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With the availability of internet, social media, etc., the interconnectedness of people within most societies has increased tremendously over the past decades. Across the same timespan, an increasing level of fragmentation of society into small isolated groups has been observed. With a simple model of a society, in which the dynamics of individual opinion formation is integrated with social balance, we show that these two phenomena might be tightly related.
We identify a critical level of interconnectedness, above which society fragments into sub-communities that are internally cohesive and hostile towards other groups. This critical communication density necessarily exists in the presence of social balance, and arises from the underlying mathematical structure of a phase transition known from the theory of disordered magnets called spin glasses. We discuss the consequences of this phase transition for social fragmentation in society.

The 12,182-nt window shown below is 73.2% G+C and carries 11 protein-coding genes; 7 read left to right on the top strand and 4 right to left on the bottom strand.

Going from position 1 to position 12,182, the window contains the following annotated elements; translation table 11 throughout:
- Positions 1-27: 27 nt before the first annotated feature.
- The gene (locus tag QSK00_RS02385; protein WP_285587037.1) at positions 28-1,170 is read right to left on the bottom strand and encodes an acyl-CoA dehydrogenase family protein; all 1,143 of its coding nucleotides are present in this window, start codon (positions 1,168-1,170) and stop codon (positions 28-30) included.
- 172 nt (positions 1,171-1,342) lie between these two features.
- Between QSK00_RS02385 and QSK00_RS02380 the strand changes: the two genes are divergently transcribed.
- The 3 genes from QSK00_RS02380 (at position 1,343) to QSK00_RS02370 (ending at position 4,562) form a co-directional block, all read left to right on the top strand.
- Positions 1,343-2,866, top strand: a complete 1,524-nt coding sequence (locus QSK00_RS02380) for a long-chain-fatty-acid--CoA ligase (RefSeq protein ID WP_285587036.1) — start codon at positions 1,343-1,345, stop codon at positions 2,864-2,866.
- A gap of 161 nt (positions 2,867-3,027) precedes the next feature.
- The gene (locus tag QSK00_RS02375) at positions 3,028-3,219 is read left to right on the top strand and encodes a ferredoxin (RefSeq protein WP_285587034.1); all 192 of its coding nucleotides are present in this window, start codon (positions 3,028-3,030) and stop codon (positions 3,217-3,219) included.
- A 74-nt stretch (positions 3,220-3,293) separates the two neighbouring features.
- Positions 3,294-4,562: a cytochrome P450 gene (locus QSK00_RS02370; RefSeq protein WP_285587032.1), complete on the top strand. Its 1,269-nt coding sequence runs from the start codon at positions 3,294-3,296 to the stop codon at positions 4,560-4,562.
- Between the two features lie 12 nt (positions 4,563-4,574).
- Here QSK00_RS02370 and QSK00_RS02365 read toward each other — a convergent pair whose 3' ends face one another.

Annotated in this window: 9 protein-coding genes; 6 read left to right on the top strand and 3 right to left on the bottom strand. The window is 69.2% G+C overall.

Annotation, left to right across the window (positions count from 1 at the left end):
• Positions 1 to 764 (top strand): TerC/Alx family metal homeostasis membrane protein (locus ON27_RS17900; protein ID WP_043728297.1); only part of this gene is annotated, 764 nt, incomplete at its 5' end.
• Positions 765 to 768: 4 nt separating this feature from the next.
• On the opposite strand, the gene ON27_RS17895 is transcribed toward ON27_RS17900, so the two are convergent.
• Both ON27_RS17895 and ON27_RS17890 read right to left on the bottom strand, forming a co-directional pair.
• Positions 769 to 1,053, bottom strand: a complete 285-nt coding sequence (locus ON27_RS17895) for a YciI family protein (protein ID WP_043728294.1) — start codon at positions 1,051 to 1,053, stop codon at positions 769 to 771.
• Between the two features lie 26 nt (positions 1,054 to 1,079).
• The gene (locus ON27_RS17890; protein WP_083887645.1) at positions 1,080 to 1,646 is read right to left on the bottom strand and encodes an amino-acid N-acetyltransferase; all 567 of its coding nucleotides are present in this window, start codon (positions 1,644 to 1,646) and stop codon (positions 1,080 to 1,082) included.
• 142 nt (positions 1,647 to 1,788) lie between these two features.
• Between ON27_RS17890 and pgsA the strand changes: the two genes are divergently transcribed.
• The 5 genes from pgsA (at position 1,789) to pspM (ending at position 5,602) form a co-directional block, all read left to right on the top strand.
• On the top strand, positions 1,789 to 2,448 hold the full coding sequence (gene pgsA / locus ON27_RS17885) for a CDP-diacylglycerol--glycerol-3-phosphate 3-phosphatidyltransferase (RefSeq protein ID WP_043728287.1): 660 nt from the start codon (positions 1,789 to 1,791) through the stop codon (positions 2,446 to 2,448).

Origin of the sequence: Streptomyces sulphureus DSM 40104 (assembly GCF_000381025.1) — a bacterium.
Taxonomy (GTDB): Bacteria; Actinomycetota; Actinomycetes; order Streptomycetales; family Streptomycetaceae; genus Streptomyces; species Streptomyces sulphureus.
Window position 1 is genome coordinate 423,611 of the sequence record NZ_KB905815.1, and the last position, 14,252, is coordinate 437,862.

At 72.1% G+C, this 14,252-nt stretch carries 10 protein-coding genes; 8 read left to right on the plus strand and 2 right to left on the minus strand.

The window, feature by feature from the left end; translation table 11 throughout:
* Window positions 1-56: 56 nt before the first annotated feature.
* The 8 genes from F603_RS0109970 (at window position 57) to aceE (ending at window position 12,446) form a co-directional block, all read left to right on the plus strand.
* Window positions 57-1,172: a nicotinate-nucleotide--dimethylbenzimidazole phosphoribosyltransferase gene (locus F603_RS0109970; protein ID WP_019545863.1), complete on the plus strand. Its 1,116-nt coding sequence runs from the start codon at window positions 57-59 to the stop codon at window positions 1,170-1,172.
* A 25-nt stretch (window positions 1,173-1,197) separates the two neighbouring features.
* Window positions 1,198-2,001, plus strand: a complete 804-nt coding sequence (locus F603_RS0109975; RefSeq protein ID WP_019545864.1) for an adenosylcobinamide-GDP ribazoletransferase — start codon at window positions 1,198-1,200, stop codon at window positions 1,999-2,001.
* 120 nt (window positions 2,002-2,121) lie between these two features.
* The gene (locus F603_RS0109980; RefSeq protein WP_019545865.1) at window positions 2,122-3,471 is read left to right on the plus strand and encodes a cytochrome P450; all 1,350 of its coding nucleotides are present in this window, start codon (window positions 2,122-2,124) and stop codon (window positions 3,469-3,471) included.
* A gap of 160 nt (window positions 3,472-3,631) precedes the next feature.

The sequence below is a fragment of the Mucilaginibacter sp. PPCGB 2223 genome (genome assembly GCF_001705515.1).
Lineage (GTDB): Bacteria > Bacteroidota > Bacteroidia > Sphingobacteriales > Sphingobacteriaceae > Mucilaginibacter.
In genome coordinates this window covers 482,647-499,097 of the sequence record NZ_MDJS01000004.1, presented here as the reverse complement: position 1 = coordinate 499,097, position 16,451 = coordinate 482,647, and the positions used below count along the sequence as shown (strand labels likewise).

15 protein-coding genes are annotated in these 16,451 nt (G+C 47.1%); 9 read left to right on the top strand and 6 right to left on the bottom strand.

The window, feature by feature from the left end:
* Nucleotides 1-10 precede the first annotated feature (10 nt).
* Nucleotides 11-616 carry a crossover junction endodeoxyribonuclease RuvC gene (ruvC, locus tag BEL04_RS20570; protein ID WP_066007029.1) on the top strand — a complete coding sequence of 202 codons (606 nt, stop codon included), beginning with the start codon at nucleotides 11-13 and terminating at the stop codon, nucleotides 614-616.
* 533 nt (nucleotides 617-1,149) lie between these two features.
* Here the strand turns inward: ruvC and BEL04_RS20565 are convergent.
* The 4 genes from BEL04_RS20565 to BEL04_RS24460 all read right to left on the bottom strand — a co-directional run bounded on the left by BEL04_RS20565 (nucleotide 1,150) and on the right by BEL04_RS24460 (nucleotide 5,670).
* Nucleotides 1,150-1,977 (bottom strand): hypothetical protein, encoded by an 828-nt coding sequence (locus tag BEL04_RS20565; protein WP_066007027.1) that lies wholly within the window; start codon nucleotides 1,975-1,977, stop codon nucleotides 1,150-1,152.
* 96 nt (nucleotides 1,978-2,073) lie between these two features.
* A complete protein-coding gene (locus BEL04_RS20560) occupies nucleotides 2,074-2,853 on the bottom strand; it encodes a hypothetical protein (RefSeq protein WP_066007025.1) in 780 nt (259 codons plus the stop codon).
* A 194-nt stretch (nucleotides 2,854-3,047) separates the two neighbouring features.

T.M. Pham, I. Kondor, R. Hanel, S. Thurner, The effect of social balance on social fragmentation, J. R. Soc. Interface Vol. 17, Issue 171 (2020) 20200752